Thanks to Pete for contacting me. He’s considering using backing tracks in his act and possibly using Minidisc…
I am a complete novice at this, but I am a musician and have written my own songs and I need to put them on to disc. I am a dinosaur -I’ve been playing guitar and singing in bands for years but now I am solo use a loop station when gigging. I am thinking of getting backing trax as well. I think for me the minidisc would be a good option. Do you have these in your catalogue? Then I need a minidisc player linked into my PA. Sorry to be rattling on a bit but thats what us old gits do when were over 50! All the best
You can certainly move from using a loop station to using backing tracks and you’ll probably find a vast difference in your sound too.
Before you decide on going down the Minidisc route though, give it a bit of thought first. You see Minidisc tends to be a little bit old-fashioned now (although plenty of artists are still using this older format). It’s getting harder and harder to find blank minidisc media nowadays and minidisc deck players especially are all but obsolete.
There are still a few minidisc decks around that you can buy but most manufacturers have stopped producing them so as the last remaining minidisc decks get sold, they’re not being replaced – something to think about, especially if you need repairs in the future or ever need a new one…
The reason Minidisc has fallen out of favour with professional singers and entertainers is because of MP3.
You see MP3 players can hold thousands of backing tracks, whereas a single blank Minidisc can only hold about 20 songs.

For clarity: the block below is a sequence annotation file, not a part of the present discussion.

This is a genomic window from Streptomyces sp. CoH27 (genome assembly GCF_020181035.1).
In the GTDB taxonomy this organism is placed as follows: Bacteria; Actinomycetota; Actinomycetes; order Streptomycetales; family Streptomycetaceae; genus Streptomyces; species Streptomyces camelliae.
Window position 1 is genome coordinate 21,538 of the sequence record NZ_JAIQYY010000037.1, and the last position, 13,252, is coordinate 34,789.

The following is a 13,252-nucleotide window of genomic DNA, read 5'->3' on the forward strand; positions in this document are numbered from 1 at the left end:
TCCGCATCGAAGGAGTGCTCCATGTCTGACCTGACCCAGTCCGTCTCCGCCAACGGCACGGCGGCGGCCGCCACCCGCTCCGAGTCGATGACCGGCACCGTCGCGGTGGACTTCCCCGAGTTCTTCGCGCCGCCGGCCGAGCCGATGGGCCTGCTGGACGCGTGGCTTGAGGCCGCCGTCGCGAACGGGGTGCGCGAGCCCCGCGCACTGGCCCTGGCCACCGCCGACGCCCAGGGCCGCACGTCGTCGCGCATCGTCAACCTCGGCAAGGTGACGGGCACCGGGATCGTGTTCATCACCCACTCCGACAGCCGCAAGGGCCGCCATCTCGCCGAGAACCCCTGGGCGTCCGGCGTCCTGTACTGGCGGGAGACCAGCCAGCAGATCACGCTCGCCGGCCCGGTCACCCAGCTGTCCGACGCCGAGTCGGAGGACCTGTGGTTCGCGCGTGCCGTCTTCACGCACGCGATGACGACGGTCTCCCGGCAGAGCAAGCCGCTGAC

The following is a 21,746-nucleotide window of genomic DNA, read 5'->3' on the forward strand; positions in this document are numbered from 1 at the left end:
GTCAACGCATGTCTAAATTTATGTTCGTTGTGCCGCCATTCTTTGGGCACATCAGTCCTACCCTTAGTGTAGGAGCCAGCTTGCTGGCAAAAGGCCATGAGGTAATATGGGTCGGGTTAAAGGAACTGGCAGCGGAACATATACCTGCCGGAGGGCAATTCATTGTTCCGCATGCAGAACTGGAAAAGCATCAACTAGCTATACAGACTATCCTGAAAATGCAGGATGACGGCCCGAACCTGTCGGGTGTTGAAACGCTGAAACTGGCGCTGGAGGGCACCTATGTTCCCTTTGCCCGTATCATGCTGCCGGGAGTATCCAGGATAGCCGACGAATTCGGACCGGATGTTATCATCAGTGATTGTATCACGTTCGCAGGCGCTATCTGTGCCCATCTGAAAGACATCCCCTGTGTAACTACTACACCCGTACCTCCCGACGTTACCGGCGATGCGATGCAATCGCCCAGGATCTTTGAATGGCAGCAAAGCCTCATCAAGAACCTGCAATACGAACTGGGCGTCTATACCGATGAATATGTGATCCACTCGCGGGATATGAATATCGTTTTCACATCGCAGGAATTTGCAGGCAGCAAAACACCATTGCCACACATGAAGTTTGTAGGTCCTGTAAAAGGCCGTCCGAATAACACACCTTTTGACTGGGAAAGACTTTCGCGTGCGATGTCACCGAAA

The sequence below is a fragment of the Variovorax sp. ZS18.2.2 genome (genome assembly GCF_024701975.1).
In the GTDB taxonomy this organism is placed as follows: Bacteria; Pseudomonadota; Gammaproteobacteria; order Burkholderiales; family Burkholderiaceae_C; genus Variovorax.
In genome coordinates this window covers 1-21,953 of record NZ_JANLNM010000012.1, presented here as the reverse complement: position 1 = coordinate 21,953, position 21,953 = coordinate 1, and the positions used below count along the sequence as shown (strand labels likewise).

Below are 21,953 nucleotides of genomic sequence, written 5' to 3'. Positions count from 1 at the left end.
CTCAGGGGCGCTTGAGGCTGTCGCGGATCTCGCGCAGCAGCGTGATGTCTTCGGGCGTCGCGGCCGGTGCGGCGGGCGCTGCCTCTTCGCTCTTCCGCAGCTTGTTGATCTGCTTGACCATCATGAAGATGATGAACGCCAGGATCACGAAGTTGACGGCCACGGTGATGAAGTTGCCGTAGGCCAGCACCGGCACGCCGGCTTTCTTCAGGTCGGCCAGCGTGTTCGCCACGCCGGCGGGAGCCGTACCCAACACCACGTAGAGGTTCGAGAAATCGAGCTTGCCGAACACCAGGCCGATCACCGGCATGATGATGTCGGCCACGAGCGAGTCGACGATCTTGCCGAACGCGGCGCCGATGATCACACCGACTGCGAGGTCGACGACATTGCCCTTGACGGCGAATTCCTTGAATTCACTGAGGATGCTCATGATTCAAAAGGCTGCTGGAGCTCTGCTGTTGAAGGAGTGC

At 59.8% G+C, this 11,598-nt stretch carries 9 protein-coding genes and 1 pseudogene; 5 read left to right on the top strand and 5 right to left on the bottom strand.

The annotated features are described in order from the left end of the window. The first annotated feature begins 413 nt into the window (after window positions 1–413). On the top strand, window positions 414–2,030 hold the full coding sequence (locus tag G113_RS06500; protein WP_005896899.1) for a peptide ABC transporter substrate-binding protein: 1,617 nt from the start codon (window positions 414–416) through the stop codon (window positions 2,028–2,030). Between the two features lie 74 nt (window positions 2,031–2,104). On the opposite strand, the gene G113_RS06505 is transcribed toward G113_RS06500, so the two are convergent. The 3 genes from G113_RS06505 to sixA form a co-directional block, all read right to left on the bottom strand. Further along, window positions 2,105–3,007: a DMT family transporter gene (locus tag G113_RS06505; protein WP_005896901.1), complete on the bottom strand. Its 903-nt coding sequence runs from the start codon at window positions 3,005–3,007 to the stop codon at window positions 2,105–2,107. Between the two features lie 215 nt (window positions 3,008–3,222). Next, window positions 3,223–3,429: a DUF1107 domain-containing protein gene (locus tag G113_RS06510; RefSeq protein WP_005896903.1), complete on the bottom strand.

With Minidisc, if you want to sing a song and the backing track isn’t one of the 20 songs on the disc you currently have in your Minidisc player, you need to eject that disc, load in a different disc, then find the song, then press play.
This may not sound like too much of a problem, but believe me, when your audience are waiting patiently for you to sing the next song and you’re pre-occupied switching minidiscs etc, those few seconds feel like a few minutes(!) and it breaks the whole flow of your professional performance. Many acts get round this problem by using TWO minidisc decks…but as I said earlier, they are getting harder and harder to come by….
MP3 on the other hand gives you instant access to ALL your tracks because they are all on the one hard drive on the MP3 player.
With an MP3 player you can even cue up one song while another is playing.
My personal preferred MP3 player for backing track use is the Apple iPod – it’s easy to use, quick to find tracks, and as long as your eyesight is good enough to navigate the small screen, it’s by far the best performer of all MP3 players.
To hook your MP3 player or Minidisc deck to your PA, simply connect a cable between your player and your PA. MP3 players usually have a headphone/earphone/line-out socket with a minijack connection while Minidisc decks usually have 2 x RCA plug outputs.
You’ll find an article on how to connect an MP3 player to your PA on the website.